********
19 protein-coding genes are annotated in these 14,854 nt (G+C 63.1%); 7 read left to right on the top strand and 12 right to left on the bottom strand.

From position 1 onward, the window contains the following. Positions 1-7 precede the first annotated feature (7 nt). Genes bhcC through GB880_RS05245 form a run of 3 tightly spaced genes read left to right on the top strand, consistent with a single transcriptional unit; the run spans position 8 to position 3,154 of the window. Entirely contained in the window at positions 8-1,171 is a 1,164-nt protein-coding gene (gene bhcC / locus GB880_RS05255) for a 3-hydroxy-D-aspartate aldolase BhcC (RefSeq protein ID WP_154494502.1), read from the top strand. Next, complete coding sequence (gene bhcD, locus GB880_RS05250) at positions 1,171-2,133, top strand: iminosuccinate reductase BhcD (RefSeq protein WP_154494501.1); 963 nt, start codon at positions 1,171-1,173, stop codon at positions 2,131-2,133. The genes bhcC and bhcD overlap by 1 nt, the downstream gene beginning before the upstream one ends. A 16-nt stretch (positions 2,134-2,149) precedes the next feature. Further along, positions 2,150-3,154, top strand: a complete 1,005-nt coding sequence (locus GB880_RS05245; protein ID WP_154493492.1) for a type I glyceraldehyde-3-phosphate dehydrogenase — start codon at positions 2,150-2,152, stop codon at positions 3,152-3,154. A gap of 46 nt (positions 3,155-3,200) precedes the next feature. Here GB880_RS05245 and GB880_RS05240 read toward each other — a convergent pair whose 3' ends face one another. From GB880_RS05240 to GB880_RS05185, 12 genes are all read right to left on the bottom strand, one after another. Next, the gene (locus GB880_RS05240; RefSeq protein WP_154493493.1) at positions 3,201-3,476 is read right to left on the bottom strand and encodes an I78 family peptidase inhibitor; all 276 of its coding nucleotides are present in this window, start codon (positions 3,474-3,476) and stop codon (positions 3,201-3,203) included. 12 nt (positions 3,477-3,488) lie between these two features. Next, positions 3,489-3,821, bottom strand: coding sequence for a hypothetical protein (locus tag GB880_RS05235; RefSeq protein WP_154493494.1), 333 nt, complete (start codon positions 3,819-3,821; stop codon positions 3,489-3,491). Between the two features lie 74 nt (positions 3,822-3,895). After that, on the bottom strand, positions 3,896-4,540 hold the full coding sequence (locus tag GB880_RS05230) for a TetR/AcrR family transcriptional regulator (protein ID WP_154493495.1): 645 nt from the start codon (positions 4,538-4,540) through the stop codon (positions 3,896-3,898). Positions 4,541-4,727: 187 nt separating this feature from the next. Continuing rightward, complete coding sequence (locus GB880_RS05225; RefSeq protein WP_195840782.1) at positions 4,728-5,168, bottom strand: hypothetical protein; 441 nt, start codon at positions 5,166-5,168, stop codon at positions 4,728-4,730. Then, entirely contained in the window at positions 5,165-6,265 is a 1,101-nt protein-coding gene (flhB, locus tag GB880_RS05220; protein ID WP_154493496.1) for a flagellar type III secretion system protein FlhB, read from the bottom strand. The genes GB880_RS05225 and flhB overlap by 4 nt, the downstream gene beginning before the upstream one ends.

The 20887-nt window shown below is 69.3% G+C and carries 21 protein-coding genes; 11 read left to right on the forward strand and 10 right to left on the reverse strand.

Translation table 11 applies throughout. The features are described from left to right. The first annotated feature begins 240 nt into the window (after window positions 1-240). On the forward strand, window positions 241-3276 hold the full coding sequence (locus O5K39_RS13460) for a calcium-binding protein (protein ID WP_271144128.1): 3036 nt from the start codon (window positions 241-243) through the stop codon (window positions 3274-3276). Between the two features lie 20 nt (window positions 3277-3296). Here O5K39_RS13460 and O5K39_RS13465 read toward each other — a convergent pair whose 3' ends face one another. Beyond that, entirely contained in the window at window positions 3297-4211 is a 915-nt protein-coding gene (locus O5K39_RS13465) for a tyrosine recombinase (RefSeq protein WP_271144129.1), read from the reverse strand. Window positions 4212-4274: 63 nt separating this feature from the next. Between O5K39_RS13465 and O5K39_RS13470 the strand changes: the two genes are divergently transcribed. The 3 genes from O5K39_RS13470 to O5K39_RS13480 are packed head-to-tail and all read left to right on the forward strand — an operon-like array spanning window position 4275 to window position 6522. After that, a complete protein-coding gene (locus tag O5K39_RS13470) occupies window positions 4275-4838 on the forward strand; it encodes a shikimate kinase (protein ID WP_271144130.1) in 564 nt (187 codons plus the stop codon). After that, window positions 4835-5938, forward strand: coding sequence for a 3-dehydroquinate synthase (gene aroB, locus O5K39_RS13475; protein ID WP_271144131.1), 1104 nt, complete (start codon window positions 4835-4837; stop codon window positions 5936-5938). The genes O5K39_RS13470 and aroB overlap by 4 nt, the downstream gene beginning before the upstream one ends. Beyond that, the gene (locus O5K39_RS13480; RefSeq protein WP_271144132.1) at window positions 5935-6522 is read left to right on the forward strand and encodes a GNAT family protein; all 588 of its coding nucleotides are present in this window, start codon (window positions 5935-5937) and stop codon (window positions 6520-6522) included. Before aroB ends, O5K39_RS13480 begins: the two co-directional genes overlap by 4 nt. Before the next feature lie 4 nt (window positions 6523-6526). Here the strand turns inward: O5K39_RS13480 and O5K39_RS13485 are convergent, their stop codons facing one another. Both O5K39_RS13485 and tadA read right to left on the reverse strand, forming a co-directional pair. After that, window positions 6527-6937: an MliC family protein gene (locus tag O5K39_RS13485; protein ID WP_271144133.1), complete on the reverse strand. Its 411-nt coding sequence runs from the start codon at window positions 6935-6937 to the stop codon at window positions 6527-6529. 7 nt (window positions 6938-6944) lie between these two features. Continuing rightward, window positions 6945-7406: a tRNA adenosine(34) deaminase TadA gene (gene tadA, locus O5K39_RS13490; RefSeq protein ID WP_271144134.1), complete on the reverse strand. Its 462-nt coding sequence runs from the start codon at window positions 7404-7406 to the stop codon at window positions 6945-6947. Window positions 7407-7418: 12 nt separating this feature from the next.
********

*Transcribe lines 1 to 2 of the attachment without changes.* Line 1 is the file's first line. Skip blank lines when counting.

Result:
19 protein-coding genes are annotated in these 14,854 nt (G+C 63.1%); 7 read left to right on the top strand and 12 right to left on the bottom strand.

From position 1 onward, the window contains the following. Positions 1-7 precede the first annotated feature (7 nt). Genes bhcC through GB880_RS05245 form a run of 3 tightly spaced genes read left to right on the top strand, consistent with a single transcriptional unit; the run spans position 8 to position 3,154 of the window. Entirely contained in the window at positions 8-1,171 is a 1,164-nt protein-coding gene (gene bhcC / locus GB880_RS05255) for a 3-hydroxy-D-aspartate aldolase BhcC (RefSeq protein ID WP_154494502.1), read from the top strand. Next, complete coding sequence (gene bhcD, locus GB880_RS05250) at positions 1,171-2,133, top strand: iminosuccinate reductase BhcD (RefSeq protein WP_154494501.1); 963 nt, start codon at positions 1,171-1,173, stop codon at positions 2,131-2,133. The genes bhcC and bhcD overlap by 1 nt, the downstream gene beginning before the upstream one ends. A 16-nt stretch (positions 2,134-2,149) precedes the next feature. Further along, positions 2,150-3,154, top strand: a complete 1,005-nt coding sequence (locus GB880_RS05245; protein ID WP_154493492.1) for a type I glyceraldehyde-3-phosphate dehydrogenase — start codon at positions 2,150-2,152, stop codon at positions 3,152-3,154. A gap of 46 nt (positions 3,155-3,200) precedes the next feature. Here GB880_RS05245 and GB880_RS05240 read toward each other — a convergent pair whose 3' ends face one another. From GB880_RS05240 to GB880_RS05185, 12 genes are all read right to left on the bottom strand, one after another. Next, the gene (locus GB880_RS05240; RefSeq protein WP_154493493.1) at positions 3,201-3,476 is read right to left on the bottom strand and encodes an I78 family peptidase inhibitor; all 276 of its coding nucleotides are present in this window, start codon (positions 3,474-3,476) and stop codon (positions 3,201-3,203) included. 12 nt (positions 3,477-3,488) lie between these two features. Next, positions 3,489-3,821, bottom strand: coding sequence for a hypothetical protein (locus tag GB880_RS05235; RefSeq protein WP_154493494.1), 333 nt, complete (start codon positions 3,819-3,821; stop codon positions 3,489-3,491). Between the two features lie 74 nt (positions 3,822-3,895). After that, on the bottom strand, positions 3,896-4,540 hold the full coding sequence (locus tag GB880_RS05230) for a TetR/AcrR family transcriptional regulator (protein ID WP_154493495.1): 645 nt from the start codon (positions 4,538-4,540) through the stop codon (positions 3,896-3,898). Positions 4,541-4,727: 187 nt separating this feature from the next. Continuing rightward, complete coding sequence (locus GB880_RS05225; RefSeq protein WP_195840782.1) at positions 4,728-5,168, bottom strand: hypothetical protein; 441 nt, start codon at positions 5,166-5,168, stop codon at positions 4,728-4,730. Then, entirely contained in the window at positions 5,165-6,265 is a 1,101-nt protein-coding gene (flhB, locus tag GB880_RS05220; protein ID WP_154493496.1) for a flagellar type III secretion system protein FlhB, read from the bottom strand. The genes GB880_RS05225 and flhB overlap by 4 nt, the downstream gene beginning before the upstream one ends.